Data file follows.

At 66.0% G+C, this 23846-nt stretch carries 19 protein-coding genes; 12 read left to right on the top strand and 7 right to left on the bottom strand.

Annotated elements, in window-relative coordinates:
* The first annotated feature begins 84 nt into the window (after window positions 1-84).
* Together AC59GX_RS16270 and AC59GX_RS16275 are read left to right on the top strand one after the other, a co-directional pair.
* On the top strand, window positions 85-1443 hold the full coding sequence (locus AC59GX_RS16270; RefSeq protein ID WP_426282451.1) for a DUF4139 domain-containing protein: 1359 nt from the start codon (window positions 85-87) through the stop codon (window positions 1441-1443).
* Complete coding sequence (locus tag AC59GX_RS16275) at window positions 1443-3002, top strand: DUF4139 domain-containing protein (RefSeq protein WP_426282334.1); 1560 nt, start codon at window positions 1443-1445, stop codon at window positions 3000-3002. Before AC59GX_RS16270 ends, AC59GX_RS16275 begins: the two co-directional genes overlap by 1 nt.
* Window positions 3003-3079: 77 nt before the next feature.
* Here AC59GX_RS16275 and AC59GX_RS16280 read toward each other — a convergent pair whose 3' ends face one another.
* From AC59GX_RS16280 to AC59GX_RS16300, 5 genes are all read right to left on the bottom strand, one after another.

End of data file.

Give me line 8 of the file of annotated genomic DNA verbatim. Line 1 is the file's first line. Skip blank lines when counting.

* Here AC59GX_RS16275 and AC59GX_RS16280 read toward each other — a convergent pair whose 3' ends face one another.